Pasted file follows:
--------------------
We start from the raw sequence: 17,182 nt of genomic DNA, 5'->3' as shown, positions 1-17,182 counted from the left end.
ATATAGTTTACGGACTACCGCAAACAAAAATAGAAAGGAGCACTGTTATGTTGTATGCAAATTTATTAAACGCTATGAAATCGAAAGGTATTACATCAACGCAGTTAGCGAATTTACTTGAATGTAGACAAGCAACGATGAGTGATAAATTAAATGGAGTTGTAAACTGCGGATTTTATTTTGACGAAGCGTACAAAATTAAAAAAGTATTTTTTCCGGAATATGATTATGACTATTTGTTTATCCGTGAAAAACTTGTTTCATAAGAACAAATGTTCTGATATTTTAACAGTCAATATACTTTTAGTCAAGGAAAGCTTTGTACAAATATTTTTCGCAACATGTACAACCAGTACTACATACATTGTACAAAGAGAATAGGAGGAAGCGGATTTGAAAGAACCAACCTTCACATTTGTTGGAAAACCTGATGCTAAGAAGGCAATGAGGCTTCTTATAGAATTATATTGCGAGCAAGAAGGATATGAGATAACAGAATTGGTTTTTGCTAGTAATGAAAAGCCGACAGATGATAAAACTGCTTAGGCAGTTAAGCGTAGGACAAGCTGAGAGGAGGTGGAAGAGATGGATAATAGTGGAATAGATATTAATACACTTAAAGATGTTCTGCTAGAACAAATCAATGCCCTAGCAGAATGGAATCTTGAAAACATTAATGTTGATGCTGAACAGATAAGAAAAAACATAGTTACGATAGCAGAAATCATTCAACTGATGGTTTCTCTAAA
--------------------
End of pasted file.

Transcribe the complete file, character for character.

We start from the raw sequence: 17,182 nt of genomic DNA, 5'->3' as shown, positions 1-17,182 counted from the left end.
ATATAGTTTACGGACTACCGCAAACAAAAATAGAAAGGAGCACTGTTATGTTGTATGCAAATTTATTAAACGCTATGAAATCGAAAGGTATTACATCAACGCAGTTAGCGAATTTACTTGAATGTAGACAAGCAACGATGAGTGATAAATTAAATGGAGTTGTAAACTGCGGATTTTATTTTGACGAAGCGTACAAAATTAAAAAAGTATTTTTTCCGGAATATGATTATGACTATTTGTTTATCCGTGAAAAACTTGTTTCATAAGAACAAATGTTCTGATATTTTAACAGTCAATATACTTTTAGTCAAGGAAAGCTTTGTACAAATATTTTTCGCAACATGTACAACCAGTACTACATACATTGTACAAAGAGAATAGGAGGAAGCGGATTTGAAAGAACCAACCTTCACATTTGTTGGAAAACCTGATGCTAAGAAGGCAATGAGGCTTCTTATAGAATTATATTGCGAGCAAGAAGGATATGAGATAACAGAATTGGTTTTTGCTAGTAATGAAAAGCCGACAGATGATAAAACTGCTTAGGCAGTTAAGCGTAGGACAAGCTGAGAGGAGGTGGAAGAGATGGATAATAGTGGAATAGATATTAATACACTTAAAGATGTTCTGCTAGAACAAATCAATGCCCTAGCAGAATGGAATCTTGAAAACATTAATGTTGATGCTGAACAGATAAGAAAAAACATAGTTACGATAGCAGAAATCATTCAACTGATGGTTTCTCTAAA